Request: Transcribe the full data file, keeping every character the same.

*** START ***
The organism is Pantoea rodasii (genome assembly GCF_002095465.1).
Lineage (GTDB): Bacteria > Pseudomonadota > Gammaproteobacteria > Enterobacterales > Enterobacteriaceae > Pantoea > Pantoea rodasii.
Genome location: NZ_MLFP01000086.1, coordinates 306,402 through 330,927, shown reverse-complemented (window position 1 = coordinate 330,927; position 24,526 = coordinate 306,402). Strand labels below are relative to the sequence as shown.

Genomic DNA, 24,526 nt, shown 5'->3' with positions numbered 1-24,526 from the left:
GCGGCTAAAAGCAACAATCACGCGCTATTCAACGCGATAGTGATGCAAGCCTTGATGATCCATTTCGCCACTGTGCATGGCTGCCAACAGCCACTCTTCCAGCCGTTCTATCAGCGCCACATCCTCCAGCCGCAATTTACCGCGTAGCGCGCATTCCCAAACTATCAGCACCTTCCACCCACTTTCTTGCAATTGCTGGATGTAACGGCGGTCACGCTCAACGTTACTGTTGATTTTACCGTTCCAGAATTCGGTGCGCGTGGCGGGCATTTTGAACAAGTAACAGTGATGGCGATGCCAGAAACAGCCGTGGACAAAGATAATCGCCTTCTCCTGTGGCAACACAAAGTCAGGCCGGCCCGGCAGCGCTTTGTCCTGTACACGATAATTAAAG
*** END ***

The organism is Pantoea rodasii (genome assembly GCF_002095465.1).
Lineage (GTDB): Bacteria > Pseudomonadota > Gammaproteobacteria > Enterobacterales > Enterobacteriaceae > Pantoea > Pantoea rodasii.
Genome location: NZ_MLFP01000086.1, coordinates 306,402 through 330,927, shown reverse-complemented (window position 1 = coordinate 330,927; position 24,526 = coordinate 306,402). Strand labels below are relative to the sequence as shown.

Genomic DNA, 24,526 nt, shown 5'->3' with positions numbered 1-24,526 from the left:
GCGGCTAAAAGCAACAATCACGCGCTATTCAACGCGATAGTGATGCAAGCCTTGATGATCCATTTCGCCACTGTGCATGGCTGCCAACAGCCACTCTTCCAGCCGTTCTATCAGCGCCACATCCTCCAGCCGCAATTTACCGCGTAGCGCGCATTCCCAAACTATCAGCACCTTCCACCCACTTTCTTGCAATTGCTGGATGTAACGGCGGTCACGCTCAACGTTACTGTTGATTTTACCGTTCCAGAATTCGGTGCGCGTGGCGGGCATTTTGAACAAGTAACAGTGATGGCGATGCCAGAAACAGCCGTGGACAAAGATAATCGCCTTCTCCTGTGGCAACACAAAGTCAGGCCGGCCCGGCAGCGCTTTGTCCTGTACACGATAATTAAAG